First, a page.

Does your personality influence how you use the web?

The British Psychological Society blog highlights recent research by Leman Tosun and Timo Lajunen (requires login) into personality type and internet usage:

Using Eysenck’s classic personality test, Tosun and Lajunen found that students who scored high on extraversion (agreeing with statements like ‘I am very talkative’) tended to use the Internet to extend their real-life relationships, whereas students who scored high on psychoticism (answering ‘yes’ to statements like ‘does your mood often go up and down?’ and ‘do you like movie scenes involving violence and torture?’) tended to use the Internet as a substitute for face-to-face relationships. Students who scored high on psychoticism were also likely to say that they found it easier to reveal their true selves online than face-to-face. The personality subscale of neuroticism (indicated by ‘yes’ answers to items like ‘Do things often seem hopeless to you?) was not associated with styles of Internet use.

‘Our data suggest that global personality traits may explain social Internet use to some extent,’ the researchers concluded. ‘In future studies, a more detailed index of social motives can be used to better understand the relation between personality and Internet use.’

I wonder how long it will take for companies that use psychometric testing to add an additional “internet user type” section…

3 thoughts on “Does your personality influence how you use the web?

  1. My undergraduate research was on personality and navigation through a hypertext environment. The literature is quite extensive.
    Companies that use psychometrics would not need to extend their testing. The traits measured in the study are measured in standard tests. It also probably wouldn’t tell the employer anything they wouldn’t already surmise from the standard result report.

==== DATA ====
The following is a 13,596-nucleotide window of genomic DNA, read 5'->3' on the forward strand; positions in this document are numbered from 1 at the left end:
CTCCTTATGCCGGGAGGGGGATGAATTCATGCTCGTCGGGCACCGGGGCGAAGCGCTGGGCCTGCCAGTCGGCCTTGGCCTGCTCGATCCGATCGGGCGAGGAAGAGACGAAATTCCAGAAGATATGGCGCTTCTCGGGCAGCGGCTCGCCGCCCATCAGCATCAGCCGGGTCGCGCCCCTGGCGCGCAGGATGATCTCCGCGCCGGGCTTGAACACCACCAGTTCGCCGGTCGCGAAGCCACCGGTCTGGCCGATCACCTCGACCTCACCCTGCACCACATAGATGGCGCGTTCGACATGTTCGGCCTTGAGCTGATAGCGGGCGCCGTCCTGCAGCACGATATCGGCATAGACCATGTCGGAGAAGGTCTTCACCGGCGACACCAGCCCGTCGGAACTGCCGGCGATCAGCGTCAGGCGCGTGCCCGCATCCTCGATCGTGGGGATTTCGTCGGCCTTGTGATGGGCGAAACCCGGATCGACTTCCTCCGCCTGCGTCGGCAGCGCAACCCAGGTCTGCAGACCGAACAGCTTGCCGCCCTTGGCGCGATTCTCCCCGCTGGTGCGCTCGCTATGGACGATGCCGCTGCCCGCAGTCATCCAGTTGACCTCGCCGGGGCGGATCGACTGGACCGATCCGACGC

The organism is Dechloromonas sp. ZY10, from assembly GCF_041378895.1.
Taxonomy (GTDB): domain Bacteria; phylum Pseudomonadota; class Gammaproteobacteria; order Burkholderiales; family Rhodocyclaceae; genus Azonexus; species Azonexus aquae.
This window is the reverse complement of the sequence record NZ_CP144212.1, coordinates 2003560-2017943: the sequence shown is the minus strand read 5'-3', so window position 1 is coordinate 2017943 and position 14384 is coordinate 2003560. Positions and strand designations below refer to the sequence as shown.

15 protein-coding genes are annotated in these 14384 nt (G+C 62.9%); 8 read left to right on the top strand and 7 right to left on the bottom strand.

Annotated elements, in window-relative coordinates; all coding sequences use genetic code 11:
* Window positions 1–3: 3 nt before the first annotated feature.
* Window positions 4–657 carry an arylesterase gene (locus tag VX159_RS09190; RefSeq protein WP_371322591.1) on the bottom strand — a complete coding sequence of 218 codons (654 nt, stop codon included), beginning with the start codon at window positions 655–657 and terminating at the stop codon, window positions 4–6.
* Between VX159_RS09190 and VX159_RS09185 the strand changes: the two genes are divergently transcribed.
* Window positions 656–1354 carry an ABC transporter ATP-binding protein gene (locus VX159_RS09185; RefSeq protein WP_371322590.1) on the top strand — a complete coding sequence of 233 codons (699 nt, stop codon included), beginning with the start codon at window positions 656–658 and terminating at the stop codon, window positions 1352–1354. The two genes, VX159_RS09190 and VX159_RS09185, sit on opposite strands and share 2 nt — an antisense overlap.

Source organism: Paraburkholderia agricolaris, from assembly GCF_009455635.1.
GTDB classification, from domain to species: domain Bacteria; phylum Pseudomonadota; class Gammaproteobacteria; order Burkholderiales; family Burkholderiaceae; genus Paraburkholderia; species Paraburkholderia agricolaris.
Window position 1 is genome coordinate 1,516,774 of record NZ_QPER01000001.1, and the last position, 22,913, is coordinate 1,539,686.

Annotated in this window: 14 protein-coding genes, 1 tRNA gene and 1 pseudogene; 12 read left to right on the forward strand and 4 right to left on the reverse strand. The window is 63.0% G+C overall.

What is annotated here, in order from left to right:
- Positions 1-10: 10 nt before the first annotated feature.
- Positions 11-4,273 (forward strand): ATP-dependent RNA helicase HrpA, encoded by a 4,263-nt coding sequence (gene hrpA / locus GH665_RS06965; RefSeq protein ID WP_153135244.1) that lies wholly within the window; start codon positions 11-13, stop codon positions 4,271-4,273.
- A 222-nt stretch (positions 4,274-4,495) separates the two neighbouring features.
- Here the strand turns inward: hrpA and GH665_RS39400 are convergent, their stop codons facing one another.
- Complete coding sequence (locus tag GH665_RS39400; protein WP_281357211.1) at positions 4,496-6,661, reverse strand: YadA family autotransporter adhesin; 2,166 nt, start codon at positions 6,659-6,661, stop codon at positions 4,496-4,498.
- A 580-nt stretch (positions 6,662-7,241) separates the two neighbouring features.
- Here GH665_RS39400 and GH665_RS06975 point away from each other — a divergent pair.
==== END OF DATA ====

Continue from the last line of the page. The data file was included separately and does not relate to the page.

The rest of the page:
2. Suw interestingly I was wondering just this morning what the correlation might be between Belbin’s team types ‘resourcer’ and twitter users. I suspect most people who genuinely use twitter (not autobots) might be inclined to gather and weave networks via twitter and therefore be on there for the same reason being part of those networks.
    Which is great but does it basically mean we’re talkikng to the same (but larger) people we’d find anyway?
    And are we missing all the other people who aren’t natural networkers or ‘resourcers’
    team roles for ref http://www.belbin.com/content/page/49/Belbin_Team_Role_Descriptions.pdf
    I also find that over time, behaviour online replicates behaviour in ‘real life’ though perhaps in greater extremes. In forums some people will want to be heard, others happy to ‘lurk’ and say nothing; some try to manipulate, ridicule and bully others whilst some enjoy the process of creating networks and finidng common interests…
    Am learning through my own experience that what applies in life applies online. But I can’t offer you any reports to prove it. (Though I’m sure they’re out there)

  3. Ruth, yes, I’m sure there’s a lot more literature than I’m aware of! If you have any real must-reada papers to suggest, please do!
    Sally, that’s an interesting question. I think the thing about Twitter is if your stream is public, then you are not just talking to people who agree with you but also, potentially, to those who don’t. I’ve certainly had ideas challenged by people I don’t know on Twitter! And, without a doubt, online mirrors offline most of the time, although some people do find themselves more confident online than off. Generally, though, all the good and band you find offline, you find online too.

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